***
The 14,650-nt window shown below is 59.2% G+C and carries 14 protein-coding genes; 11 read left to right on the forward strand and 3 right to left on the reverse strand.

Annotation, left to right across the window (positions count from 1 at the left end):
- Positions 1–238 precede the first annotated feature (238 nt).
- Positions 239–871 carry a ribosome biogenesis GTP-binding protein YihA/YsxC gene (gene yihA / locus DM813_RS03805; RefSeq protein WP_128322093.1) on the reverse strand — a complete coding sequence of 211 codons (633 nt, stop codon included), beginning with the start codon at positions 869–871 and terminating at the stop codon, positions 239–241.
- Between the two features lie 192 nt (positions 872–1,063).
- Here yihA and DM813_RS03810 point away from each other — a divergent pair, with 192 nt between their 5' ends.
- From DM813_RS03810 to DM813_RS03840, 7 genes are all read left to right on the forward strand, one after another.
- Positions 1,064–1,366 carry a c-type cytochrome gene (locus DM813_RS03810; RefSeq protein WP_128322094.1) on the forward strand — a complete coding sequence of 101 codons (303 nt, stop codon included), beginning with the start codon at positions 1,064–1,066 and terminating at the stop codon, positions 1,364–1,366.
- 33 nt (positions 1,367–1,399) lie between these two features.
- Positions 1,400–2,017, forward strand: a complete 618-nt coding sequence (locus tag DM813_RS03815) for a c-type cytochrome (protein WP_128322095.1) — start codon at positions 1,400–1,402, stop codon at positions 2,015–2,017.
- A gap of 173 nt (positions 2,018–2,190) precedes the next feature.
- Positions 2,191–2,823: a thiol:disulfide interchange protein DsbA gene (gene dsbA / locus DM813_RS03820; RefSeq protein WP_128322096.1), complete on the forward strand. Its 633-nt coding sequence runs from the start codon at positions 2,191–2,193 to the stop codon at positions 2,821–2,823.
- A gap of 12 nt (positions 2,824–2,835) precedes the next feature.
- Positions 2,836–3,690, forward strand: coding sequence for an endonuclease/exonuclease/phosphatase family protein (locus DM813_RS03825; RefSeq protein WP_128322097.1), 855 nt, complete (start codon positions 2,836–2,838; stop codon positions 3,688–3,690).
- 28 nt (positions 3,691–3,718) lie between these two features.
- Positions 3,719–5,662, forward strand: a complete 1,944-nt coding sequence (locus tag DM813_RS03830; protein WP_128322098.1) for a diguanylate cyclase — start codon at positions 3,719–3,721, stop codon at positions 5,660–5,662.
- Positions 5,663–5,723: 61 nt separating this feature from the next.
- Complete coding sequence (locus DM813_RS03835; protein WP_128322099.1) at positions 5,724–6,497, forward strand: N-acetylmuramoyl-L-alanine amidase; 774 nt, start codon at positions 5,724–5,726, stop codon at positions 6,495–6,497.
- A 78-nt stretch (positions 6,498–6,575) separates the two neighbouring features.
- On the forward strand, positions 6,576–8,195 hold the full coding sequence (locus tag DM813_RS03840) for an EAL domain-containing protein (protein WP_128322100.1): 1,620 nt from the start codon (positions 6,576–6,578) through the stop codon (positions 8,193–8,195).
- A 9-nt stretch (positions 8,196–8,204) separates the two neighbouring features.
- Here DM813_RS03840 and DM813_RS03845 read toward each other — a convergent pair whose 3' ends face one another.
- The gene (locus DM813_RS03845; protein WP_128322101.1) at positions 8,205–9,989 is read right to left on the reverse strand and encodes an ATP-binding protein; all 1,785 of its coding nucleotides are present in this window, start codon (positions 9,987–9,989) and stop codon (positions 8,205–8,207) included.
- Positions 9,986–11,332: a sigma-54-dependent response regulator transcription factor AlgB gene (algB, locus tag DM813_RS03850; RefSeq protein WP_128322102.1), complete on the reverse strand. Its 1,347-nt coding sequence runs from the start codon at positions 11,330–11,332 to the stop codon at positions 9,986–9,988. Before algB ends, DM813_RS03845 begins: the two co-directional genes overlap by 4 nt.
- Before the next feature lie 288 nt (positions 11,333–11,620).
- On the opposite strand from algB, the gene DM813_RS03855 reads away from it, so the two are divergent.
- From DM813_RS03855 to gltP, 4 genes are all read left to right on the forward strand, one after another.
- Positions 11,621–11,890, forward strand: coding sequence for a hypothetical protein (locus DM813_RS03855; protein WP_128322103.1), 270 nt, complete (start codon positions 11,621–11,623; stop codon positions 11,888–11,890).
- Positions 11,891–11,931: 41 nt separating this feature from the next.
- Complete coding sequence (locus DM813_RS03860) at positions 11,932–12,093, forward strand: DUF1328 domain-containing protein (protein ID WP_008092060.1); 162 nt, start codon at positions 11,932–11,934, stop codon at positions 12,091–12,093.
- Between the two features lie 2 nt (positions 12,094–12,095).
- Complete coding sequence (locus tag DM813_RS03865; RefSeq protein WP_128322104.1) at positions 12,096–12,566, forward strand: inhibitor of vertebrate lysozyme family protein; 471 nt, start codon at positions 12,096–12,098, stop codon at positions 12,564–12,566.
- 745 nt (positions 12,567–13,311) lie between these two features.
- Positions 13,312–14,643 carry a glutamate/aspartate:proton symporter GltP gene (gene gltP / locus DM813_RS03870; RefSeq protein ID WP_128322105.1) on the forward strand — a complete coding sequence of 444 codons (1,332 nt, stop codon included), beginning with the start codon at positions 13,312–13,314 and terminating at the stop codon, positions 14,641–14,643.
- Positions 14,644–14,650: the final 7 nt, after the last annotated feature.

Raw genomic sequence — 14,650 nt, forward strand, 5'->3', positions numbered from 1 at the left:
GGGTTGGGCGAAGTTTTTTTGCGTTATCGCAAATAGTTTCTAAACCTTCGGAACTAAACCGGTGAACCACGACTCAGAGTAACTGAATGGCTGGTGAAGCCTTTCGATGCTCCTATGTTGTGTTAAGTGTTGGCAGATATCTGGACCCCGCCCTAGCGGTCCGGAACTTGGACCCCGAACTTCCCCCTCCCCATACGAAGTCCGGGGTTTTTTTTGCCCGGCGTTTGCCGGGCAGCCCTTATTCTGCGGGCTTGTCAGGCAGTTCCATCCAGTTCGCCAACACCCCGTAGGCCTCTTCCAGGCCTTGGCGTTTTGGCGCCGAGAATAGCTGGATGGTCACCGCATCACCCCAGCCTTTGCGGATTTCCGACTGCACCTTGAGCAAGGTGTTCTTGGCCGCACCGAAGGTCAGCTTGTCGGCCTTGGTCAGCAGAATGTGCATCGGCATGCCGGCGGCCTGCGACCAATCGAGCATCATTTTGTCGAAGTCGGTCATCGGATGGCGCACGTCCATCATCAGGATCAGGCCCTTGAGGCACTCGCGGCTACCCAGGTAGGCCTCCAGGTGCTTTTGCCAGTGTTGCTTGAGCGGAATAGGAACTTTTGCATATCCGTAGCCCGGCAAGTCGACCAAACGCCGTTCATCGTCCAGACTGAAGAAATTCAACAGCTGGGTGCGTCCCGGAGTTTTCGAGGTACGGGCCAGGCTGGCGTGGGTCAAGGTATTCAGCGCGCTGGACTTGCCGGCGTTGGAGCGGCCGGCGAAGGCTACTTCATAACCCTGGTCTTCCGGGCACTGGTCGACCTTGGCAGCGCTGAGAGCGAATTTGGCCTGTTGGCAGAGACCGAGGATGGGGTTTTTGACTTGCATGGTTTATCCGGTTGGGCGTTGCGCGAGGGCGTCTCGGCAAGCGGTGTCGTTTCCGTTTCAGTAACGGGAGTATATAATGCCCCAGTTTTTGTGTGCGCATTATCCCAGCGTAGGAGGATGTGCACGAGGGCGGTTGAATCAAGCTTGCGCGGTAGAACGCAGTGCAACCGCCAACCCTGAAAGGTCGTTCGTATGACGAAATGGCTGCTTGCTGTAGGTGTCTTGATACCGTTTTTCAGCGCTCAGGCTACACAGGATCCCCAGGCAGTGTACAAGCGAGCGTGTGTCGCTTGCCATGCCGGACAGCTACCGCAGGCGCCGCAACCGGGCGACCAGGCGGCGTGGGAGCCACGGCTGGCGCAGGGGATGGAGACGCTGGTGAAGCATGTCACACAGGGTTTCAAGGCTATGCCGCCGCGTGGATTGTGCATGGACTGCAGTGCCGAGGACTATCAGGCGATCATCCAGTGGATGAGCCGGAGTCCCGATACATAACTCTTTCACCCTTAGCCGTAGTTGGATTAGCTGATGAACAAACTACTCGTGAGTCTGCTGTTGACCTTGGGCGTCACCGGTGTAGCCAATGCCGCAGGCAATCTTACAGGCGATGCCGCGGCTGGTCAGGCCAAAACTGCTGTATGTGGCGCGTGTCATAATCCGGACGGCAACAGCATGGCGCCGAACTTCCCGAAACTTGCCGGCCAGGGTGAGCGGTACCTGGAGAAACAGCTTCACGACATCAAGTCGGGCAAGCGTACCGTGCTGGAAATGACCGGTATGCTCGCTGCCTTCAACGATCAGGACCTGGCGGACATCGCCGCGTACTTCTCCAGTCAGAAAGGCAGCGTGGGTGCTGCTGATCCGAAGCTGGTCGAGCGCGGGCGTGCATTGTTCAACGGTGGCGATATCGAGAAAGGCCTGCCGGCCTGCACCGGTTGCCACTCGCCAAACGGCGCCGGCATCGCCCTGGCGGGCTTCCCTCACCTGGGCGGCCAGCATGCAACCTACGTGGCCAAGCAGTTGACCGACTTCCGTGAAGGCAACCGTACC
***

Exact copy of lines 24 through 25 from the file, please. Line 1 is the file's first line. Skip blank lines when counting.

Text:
- Positions 9,986–11,332: a sigma-54-dependent response regulator transcription factor AlgB gene (algB, locus tag DM813_RS03850; RefSeq protein WP_128322102.1), complete on the reverse strand. Its 1,347-nt coding sequence runs from the start codon at positions 11,330–11,332 to the stop codon at positions 9,986–9,988. Before algB ends, DM813_RS03845 begins: the two co-directional genes overlap by 4 nt.
- Before the next feature lie 288 nt (positions 11,333–11,620).